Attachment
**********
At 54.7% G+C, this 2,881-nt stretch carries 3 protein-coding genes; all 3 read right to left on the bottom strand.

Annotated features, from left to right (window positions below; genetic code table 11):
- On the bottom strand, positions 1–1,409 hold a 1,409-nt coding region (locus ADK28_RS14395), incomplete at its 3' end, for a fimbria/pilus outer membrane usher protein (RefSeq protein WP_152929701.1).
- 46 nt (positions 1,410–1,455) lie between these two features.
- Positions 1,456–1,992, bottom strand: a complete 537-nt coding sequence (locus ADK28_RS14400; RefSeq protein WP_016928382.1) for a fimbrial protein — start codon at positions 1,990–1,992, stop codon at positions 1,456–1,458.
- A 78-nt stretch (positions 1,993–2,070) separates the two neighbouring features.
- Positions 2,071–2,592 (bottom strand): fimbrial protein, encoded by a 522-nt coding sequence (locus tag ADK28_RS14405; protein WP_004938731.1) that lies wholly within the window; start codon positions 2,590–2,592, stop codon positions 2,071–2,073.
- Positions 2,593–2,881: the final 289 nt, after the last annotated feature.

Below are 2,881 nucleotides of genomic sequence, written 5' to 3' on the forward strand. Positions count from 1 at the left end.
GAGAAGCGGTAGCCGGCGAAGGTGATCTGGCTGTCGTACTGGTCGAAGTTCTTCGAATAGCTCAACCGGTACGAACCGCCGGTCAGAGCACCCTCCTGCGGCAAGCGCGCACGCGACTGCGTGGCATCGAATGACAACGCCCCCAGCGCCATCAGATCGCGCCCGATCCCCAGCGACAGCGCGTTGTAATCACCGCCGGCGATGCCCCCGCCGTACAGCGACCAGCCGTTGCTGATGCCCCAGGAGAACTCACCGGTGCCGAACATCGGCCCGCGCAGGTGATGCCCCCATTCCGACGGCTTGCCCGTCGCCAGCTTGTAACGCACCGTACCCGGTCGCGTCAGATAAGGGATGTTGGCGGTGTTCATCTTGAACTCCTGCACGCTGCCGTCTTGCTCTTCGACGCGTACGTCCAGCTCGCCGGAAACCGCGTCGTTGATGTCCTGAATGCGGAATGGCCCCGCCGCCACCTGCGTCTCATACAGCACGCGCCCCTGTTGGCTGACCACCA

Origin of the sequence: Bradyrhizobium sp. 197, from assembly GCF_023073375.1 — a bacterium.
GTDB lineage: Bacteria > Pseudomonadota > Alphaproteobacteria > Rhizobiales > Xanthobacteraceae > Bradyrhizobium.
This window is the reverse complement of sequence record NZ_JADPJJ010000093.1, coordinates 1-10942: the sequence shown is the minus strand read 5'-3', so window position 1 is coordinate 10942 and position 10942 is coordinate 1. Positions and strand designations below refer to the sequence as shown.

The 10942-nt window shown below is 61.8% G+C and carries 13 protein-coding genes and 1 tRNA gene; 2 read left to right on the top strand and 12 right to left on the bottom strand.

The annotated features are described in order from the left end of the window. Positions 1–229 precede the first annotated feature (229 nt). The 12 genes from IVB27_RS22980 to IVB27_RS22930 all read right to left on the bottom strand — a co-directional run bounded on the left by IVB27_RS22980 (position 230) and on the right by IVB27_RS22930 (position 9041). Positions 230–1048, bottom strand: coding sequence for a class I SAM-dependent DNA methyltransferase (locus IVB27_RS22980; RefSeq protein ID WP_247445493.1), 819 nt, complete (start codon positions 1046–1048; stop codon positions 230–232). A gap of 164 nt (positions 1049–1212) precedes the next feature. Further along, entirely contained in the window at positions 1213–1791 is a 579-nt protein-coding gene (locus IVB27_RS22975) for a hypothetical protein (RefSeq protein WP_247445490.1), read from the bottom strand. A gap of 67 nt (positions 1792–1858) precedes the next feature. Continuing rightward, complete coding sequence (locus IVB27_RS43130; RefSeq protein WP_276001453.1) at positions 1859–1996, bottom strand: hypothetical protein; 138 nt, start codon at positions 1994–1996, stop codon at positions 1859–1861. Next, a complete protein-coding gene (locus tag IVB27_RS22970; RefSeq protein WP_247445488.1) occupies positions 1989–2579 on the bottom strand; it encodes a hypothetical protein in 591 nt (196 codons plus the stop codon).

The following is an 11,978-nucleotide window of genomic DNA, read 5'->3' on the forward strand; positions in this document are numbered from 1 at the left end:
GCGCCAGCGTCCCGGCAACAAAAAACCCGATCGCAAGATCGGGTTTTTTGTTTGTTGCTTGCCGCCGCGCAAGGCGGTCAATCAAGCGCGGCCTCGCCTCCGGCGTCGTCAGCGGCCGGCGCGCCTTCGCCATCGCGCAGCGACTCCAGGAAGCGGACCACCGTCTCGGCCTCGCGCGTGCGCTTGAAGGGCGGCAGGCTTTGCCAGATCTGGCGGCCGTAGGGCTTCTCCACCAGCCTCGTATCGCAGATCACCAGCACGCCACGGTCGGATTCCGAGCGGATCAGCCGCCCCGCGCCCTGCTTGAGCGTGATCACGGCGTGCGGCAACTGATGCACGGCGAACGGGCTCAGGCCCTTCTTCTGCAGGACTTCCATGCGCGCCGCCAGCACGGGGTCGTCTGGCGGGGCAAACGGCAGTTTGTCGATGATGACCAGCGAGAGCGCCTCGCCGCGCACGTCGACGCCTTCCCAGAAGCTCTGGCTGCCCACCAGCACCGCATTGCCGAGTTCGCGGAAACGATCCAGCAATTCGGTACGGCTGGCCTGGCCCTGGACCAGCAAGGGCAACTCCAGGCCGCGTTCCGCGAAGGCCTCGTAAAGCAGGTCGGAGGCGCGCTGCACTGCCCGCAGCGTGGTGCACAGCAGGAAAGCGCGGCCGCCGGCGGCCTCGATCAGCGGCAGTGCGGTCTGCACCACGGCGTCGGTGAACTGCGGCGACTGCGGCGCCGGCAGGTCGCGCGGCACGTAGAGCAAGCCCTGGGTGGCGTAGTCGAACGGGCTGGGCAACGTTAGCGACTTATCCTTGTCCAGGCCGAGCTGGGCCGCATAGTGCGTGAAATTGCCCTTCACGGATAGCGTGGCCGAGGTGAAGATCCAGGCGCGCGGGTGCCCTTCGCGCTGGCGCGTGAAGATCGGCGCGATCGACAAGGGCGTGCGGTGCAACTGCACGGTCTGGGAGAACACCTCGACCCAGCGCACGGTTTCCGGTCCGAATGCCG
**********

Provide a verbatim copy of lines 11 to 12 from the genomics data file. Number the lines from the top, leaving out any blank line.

Origin of the sequence: Bradyrhizobium sp. 197, from assembly GCF_023073375.1 — a bacterium.
GTDB lineage: Bacteria > Pseudomonadota > Alphaproteobacteria > Rhizobiales > Xanthobacteraceae > Bradyrhizobium.